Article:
There are few, if any, golfer-designer duos quite like Tiger Woods and Scotty Cameron. Woods has used a Scotty Cameron putter to win each of his 15 major titles, and both men are legends in their own right.
When you think of the Woods-Cameron dynamic, two putters likely come to mind: the Scotty Cameron Newport TeI3 putter Woods used to win the 1997 Masters, or the Scotty Cameron Newport 2 GSS prototype he’s used to win 14-of-15 majors. Those two putters are arguably the most storied and coveted flat sticks of all time.
In a previous GOLF.com story, though, I uncovered all of the different Scotty Cameron putters that Woods has used in competition throughout his career. One putter in particular on that list stood out to me. During the 1997 Buick Open, Woods used a Scotty Cameron Laguna putter that had a flow-neck hosel, rather than the plumber’s neck design he typically uses.
During a recent interview with Scotty Cameron himself – we mostly discussed his new Phantom X putter line updates – I asked Cameron about the one-off Laguna putter Woods gamed in 1997. Given how many putters Cameron has made throughout the years, I figured it was unlikely he’d remember one putter that Woods used in an event over 20 years ago, but it was worth a shot, right?
Well, it turns out Cameron did remember the putter, and the backstory might be more fascinating than the putter itself.
As Cameron tells it, Brad Faxon and Woods were both frequent visitors to The Putter Studio in San Marcos, at the time. Faxon and Woods, both of whom are illustrious putters, would come to the studio to hone their strokes and work with Cameron to design new prototypes.
At the time, and for years after, Faxon used a custom putter called “FaxDay.” The FaxDay putter was special because it had a Laguna head shape with a plumbers-style neck, rather than the usual short flow-neck on most Laguna models.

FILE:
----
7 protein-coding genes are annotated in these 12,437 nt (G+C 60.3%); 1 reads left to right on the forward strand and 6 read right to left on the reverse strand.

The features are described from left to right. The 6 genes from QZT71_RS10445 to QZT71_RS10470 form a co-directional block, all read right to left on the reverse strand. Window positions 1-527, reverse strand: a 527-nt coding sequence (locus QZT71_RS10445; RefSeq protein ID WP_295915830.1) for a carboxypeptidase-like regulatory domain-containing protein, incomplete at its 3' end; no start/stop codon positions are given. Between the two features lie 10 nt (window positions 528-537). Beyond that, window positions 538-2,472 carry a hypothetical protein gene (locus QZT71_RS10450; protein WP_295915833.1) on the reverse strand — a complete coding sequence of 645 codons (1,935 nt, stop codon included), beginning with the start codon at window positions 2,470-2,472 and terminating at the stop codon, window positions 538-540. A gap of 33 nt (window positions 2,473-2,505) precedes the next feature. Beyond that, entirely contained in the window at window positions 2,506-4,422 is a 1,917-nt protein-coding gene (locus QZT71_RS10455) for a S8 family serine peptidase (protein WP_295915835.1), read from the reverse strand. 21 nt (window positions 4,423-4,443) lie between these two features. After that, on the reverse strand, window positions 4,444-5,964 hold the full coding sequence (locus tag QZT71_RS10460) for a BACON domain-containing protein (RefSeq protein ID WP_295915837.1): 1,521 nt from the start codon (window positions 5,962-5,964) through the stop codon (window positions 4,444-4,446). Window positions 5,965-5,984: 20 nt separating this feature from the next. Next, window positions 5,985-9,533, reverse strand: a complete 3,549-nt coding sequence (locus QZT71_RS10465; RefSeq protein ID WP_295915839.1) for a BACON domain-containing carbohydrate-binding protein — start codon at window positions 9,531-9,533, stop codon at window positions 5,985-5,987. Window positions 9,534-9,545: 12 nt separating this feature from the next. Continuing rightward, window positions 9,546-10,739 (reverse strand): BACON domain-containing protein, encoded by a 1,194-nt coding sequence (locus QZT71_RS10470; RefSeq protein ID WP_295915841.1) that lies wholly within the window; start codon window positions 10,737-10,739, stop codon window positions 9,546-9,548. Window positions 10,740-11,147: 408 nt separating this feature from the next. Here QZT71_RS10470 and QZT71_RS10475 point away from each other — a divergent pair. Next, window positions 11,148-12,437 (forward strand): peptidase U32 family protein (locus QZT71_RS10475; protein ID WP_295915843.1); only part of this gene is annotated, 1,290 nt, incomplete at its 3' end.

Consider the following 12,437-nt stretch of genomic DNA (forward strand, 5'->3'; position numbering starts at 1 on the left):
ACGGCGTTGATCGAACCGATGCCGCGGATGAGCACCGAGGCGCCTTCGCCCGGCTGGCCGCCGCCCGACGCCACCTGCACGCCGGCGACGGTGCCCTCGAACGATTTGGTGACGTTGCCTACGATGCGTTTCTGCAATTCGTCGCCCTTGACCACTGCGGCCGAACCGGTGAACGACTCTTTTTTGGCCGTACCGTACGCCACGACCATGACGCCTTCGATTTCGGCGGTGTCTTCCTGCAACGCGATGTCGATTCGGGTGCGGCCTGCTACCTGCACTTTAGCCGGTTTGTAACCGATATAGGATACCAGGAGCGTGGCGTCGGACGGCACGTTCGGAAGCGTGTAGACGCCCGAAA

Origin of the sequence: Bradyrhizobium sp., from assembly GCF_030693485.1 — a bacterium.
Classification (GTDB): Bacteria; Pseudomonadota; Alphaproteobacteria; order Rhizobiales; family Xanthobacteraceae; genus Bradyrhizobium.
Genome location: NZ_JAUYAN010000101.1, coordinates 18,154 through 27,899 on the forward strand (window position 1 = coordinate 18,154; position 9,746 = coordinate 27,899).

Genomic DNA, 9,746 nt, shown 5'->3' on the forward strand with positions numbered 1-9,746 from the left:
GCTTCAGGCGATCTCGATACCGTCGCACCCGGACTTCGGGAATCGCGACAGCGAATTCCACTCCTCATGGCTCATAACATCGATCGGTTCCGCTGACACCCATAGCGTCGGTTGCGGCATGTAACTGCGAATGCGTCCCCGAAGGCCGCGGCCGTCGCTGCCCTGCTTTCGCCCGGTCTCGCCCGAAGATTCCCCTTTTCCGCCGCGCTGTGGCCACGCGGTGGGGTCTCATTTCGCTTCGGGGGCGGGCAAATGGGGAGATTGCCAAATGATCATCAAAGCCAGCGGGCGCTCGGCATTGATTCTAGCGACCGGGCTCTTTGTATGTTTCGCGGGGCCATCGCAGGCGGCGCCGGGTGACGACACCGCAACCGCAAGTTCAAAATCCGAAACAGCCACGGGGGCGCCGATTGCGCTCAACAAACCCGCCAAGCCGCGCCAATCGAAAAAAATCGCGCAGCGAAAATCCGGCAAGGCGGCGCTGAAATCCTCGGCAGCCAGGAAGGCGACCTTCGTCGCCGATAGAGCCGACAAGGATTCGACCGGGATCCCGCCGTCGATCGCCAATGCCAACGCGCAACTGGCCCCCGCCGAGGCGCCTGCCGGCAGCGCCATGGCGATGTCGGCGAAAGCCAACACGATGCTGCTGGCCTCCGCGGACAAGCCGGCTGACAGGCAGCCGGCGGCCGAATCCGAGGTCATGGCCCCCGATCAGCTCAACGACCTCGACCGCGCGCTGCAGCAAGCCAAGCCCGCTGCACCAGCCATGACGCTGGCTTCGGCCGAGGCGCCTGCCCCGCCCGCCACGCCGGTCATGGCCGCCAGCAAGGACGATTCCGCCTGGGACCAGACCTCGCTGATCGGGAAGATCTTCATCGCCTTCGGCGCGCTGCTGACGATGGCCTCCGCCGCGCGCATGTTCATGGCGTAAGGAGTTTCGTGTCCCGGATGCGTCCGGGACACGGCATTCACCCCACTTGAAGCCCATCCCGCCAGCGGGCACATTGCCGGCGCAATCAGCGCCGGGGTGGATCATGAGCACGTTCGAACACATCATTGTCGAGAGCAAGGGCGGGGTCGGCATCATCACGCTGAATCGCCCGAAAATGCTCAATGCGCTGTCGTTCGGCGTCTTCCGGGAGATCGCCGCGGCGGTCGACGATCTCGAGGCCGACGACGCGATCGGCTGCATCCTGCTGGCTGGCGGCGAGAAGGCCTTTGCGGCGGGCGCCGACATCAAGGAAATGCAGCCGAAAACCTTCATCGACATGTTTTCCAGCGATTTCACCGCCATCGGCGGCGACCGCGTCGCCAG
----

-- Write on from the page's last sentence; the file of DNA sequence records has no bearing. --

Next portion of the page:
Woods’ ended up using a Laguna putter model in 1997, according to Cameron, because “Tiger loved [the FaxDay] putter, so he wanted to try it.” It wasn’t just the putter that Woods admired, though, and apparently the admiration was mutual.
Cameron says that when Woods would come in for putting sessions, he would ask to see the video and data parameters from Faxon’s recent sessions to see what he working on. Likewise, when Faxon would come into the gallery for his putting sessions, he would ask to see Woods’ video and data to see what he working on. Greatness recognizes greatness.
“[Woods] would always come in and say, ‘Hey, when was Faxon here?’ And we would say this date, this date,” Cameron explained. “He would say, ‘Can you pull that up? I want to see what he’s working on.’ Fax would come in, he would always say, ‘Hey, what is Tiger up to, can I see his last session?’ Those two always asked about each other because they admired each other’s strokes.”
Really, the story goes to show that every golfer, no matter how great, is just searching to improve in any way possible.
When I asked Cameron what amateur golfers can glean from Faxon and Woods, he said “putter length.” Cameron stressed the importance of getting your eyes directly over the ball, and having the putter head sit squarely on the ground. The toe or the heel of the putter shouldn’t stick up off the surface of the green. This will help with alignment, and hitting the ball flush on the center of the face.
So, whether it’s a Laguna, or a Newport, or a less-traditional mallet, make sure you get with a fitter to determine the correct length for your body and stroke. You may never be as good as Woods or Faxon, or have access to super custom designs, but you can always get the proper tools in your hand to putt your best.
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